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 Pearl Webb

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Pearl Webb

Birth
Death 21 Nov 1904 (aged 8)
Letcher County, Kentucky, USA
Burial Whitesburg, Letcher County, Kentucky, USA
Memorial ID 104097522 View Source
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Pearl Webb was the daughter of Nehemiah Mark and Ellen (Williams) Webb. She was accidentally killed on a horse at the age of eight.

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The following article was published in the December 1, 1904, issue of the Big Stone Gap Post (page 4):

One of the most touching incidents that was ever chronicled in Letcher county, took place here Monday evening when little Pearl, the 10-year-old daughter of N. M. and Ellen Webb, was dragged to its death by the family horse which she was riding. The horse became frightened and the little girl's foot became fastened in the stirrup. The saddle turned under the horse and he ran about one fourth of a mile. She was considerably bruised up, but there was not a bone broken. Wednesday morning the remains of little Pearl were interred in the family lot near Hiram William's, above Whitesburg, to await the final resurrection morn.

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The following article was published in the November 25, 1904, issue of the Louisville Courier-journal (Page 3):

Killed By Horse.

Whitesburg, Ky., Nov. 24. - A sad accident is reported from about five miles up the river. A nine-year-old daughter of N. M. Webb, civil engineer of Letcher county, was riding on a horse, the saddle turned with her. Her foot hung in the stirrup and the horse ran for half a mile. She lived five minutes after she was rescued.

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The following is an excerpt from an interview with Pearl's mother, Ellen Williams Webb, by Ellen's grandson, Donald W. Webb, at Whitesburg, KY, in 1960:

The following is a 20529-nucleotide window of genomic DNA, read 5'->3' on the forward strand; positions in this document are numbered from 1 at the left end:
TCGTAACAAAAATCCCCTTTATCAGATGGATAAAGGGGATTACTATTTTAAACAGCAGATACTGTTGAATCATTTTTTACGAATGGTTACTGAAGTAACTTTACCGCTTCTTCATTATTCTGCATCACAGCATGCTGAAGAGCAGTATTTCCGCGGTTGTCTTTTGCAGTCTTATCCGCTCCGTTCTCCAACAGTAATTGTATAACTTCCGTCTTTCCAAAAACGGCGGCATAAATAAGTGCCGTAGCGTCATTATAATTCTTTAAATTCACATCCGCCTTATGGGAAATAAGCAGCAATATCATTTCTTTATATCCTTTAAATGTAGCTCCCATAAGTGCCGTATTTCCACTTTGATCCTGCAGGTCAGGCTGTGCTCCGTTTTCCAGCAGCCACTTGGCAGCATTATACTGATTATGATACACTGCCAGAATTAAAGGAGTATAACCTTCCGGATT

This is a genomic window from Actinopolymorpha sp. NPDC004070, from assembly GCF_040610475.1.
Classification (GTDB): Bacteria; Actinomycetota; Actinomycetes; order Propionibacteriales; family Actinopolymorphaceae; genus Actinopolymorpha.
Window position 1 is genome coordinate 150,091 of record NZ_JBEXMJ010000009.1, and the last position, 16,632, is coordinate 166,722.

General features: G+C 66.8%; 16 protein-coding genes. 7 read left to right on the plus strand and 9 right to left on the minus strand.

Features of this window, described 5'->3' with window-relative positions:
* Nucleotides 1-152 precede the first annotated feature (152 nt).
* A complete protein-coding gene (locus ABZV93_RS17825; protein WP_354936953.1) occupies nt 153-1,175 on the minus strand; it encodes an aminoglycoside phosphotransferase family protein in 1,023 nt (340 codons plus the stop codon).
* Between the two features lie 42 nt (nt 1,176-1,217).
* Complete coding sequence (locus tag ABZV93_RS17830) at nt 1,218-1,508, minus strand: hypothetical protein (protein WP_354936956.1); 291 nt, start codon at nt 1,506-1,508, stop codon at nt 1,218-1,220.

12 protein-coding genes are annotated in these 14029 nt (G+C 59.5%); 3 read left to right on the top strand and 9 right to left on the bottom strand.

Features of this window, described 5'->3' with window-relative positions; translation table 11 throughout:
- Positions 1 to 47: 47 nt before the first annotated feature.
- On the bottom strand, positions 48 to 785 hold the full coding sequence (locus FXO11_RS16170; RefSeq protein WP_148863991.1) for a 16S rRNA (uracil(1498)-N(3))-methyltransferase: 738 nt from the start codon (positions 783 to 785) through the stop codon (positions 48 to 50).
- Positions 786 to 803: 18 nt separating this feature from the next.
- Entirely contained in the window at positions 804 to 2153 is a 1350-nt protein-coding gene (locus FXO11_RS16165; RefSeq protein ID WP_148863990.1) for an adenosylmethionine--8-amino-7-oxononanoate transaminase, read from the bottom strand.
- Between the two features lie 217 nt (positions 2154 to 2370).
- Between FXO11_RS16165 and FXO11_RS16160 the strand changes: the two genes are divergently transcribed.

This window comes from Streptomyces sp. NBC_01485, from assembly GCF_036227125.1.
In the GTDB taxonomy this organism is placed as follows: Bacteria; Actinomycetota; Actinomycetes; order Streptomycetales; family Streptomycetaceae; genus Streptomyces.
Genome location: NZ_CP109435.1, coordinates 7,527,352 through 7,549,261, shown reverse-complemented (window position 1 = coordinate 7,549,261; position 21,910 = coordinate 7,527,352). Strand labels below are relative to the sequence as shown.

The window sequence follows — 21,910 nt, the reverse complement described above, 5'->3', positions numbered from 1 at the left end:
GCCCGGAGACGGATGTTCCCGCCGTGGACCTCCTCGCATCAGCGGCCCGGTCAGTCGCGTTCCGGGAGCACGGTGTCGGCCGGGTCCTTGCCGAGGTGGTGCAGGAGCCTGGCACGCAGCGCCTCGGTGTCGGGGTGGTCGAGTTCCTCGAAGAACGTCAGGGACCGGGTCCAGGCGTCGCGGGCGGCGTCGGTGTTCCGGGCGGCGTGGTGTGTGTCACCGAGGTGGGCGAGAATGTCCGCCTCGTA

DON: Ethel and Rose and others of your children, how old were they when they died?
ELLEN: Well, the first one you know was Pearl. She was nine years old. She was killed the 22nd of November and would have been nine the 20th of January.
DON: Pearl was killed on a horse?
ELLEN: Yes, Pearl was killed by a horse.
...
DON: You were with her, weren't you?
ELLEN: Yes. I was getting ready to take corn to a water mill to have it ground for meal. I had the horse hitched and Pearl got on it. She put her foot in the stirrup and she had her wide shoes on. She had to turn her foot to put her shoe in the stirrup and the horse started off with her and the saddle turned and she fell but her foot caught in the stirrup. The horse drug her up the creek until it killed her. I guess, two or three hundred yards.
DON: Where was the mill?
ELLEN: Oh, I hadn't gone. I had gone to the crib to get my corn.
DON: Where did you all live then?
ELLEN: We lived at Sergent. There were some men working in the field and I ran after them and somebody gave the alarm and I met men folks coming and they took Pearl out of my arms. You know, we never did stay at that home any longer, not at that home.
DON: Oh, really?
ELLEN: We moved to Whitesburg then. That was before we started the Letcher County News. We never did keep that horse any longer, never did use it any more. You know, I went to town one day after that. They had a hitching post down on Taxi Street, between the courthouse and where Phil's Pool Room is now. And when I started to the store, and was going up the street, that horse was hitched there and he pulled the halter around and watched me just as far as I could see him. I looked back and he was still looking at me.


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